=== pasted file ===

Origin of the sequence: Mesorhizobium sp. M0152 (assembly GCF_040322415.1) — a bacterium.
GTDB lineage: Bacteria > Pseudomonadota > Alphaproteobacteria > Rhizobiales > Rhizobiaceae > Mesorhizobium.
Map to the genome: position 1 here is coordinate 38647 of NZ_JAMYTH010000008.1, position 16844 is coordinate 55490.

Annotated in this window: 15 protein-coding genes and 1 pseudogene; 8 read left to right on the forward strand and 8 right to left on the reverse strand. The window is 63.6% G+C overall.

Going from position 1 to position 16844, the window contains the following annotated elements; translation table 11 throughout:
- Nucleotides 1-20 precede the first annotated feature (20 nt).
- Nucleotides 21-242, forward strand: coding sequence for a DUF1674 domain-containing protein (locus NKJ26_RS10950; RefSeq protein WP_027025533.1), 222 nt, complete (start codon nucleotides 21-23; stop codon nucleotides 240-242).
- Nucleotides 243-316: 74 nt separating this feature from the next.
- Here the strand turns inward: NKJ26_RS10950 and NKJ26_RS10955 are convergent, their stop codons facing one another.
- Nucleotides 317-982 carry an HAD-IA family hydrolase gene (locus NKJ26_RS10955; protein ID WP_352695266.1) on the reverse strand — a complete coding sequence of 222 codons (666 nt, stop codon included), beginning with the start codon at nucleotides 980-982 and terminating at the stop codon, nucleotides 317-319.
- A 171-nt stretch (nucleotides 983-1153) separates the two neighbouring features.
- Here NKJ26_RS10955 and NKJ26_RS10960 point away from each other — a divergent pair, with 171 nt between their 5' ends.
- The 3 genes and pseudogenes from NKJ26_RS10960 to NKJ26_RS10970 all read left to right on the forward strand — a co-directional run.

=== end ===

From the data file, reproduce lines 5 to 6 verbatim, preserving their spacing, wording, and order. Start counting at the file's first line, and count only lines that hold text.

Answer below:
Going from position 1 to position 16844, the window contains the following annotated elements; translation table 11 throughout:
- Nucleotides 1-20 precede the first annotated feature (20 nt).